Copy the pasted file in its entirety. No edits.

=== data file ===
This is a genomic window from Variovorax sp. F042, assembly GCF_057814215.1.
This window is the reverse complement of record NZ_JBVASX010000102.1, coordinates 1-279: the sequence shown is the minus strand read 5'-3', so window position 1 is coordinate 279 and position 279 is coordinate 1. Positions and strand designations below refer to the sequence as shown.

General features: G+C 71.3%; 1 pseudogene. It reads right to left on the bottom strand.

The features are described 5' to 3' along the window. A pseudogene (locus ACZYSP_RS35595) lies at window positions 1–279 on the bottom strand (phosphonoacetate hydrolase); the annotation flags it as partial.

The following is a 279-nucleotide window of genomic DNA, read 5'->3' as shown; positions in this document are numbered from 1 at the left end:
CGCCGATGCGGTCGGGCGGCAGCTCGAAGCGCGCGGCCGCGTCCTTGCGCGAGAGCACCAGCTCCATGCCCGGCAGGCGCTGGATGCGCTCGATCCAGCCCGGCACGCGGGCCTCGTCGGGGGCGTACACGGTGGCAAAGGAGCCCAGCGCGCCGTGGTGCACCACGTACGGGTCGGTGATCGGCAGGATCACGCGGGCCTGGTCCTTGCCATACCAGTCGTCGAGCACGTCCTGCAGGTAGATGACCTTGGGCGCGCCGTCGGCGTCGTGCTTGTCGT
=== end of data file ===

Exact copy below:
This is a genomic window from Variovorax sp. F042, assembly GCF_057814215.1.
This window is the reverse complement of record NZ_JBVASX010000102.1, coordinates 1-279: the sequence shown is the minus strand read 5'-3', so window position 1 is coordinate 279 and position 279 is coordinate 1. Positions and strand designations below refer to the sequence as shown.

General features: G+C 71.3%; 1 pseudogene. It reads right to left on the bottom strand.

The features are described 5' to 3' along the window. A pseudogene (locus ACZYSP_RS35595) lies at window positions 1–279 on the bottom strand (phosphonoacetate hydrolase); the annotation flags it as partial.

The following is a 279-nucleotide window of genomic DNA, read 5'->3' as shown; positions in this document are numbered from 1 at the left end:
CGCCGATGCGGTCGGGCGGCAGCTCGAAGCGCGCGGCCGCGTCCTTGCGCGAGAGCACCAGCTCCATGCCCGGCAGGCGCTGGATGCGCTCGATCCAGCCCGGCACGCGGGCCTCGTCGGGGGCGTACACGGTGGCAAAGGAGCCCAGCGCGCCGTGGTGCACCACGTACGGGTCGGTGATCGGCAGGATCACGCGGGCCTGGTCCTTGCCATACCAGTCGTCGAGCACGTCCTGCAGGTAGATGACCTTGGGCGCGCCGTCGGCGTCGTGCTTGTCGT